Much of the essay that I left out offers a survey of use of class in fiction. It’s a really interesting and welcome change of pace, at least for this reader. The budding political economist in me wants to point out that there must be positive feedback loops between literature and our economic structures, but I think the implications of that idea are obvious enough, so I’ll leave it be.

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“It’s called the American Dream because you have to be asleep to believe it.”        –George Carlin

That quotation best sums up the last 3o years. Baby-boomers are finding that they will never be able to retire, and college students are moving back in with their parents. All are mired in mountains of consumer debt or student loans. This is the situation that Edward Luce sees, in his article “The crisis of middle-class America.”  What is clear is that (mainstream) economists do not have a good explanation of why the middle class living standards have stagnated over the past three decades. It’s about time we start looking at more relevant data than the stock market and GDP, as Luce cites:

The slow economic strangulation of the Freemans and millions of other middle-class Americans started long before the Great Recession, which merely exacerbated the “personal recession” that ordinary Americans had been suffering for years. Dubbed “median wage stagnation” by economists, the annual incomes of the bottom 90 per cent of US families have been essentially flat since 1973 – having risen by only 10 per cent in real terms over the past 37 years. That means most Americans have been treading water for more than a generation. Over the same period the incomes of the top 1 per cent have tripled. In 1973, chief executives were on average paid 26 times the median income. Now the multiple is above 300.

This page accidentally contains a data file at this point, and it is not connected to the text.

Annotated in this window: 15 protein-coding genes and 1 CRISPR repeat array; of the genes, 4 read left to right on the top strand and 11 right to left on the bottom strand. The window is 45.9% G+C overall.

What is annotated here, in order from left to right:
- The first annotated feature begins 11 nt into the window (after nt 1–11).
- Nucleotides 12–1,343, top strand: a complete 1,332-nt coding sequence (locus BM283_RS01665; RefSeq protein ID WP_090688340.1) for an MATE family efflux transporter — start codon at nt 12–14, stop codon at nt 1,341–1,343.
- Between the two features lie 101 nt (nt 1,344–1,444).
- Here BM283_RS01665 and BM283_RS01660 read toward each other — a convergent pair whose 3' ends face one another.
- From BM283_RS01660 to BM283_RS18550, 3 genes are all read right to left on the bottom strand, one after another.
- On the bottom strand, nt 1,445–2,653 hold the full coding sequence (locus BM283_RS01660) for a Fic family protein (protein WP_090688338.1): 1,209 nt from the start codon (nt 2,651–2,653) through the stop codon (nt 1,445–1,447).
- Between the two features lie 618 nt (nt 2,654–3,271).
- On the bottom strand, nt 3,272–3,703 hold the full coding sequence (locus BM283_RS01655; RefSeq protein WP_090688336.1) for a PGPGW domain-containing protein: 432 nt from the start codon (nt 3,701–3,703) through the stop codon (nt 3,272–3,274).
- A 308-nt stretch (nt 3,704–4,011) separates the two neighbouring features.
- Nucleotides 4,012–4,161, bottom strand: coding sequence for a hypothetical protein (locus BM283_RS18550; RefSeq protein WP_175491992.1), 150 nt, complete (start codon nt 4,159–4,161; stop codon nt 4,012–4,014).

Only once we start looking at the relevant economic data can we begin to address the structural problems that have been rewarding the few at the expense of the majority.

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When economists cheerlead GDP figures, they do so based on the supposedly positive judgment that growth implies consumption gains, which means that people are better off. There’s good reason to be skeptical of this claim, even leaving aside distributional concerns. Robert Reich, in discussing China’s currency announcement, speaks well to the issue of a production versus consumption economy:

Here’s the awkward truth that’s not openly discussed on either side of the Pacific: Both the United States and China are capable of producing far more than their own consumers are capable of buying. In the United States, the root of the problem is a growing share of total income going to the richest Americans.

Inequality is also widening in China, but the root of the problem there is a declining share of fruits of economy growth going to average Chinese and increasing share going to capital investment.

Both our societies are threatened by the disconnect between production and consumption. In China, the threat is civil unrest. In the United States, it is a prolonged jobs and earnings recession which, when combined with widening inequality, could create a political backlash.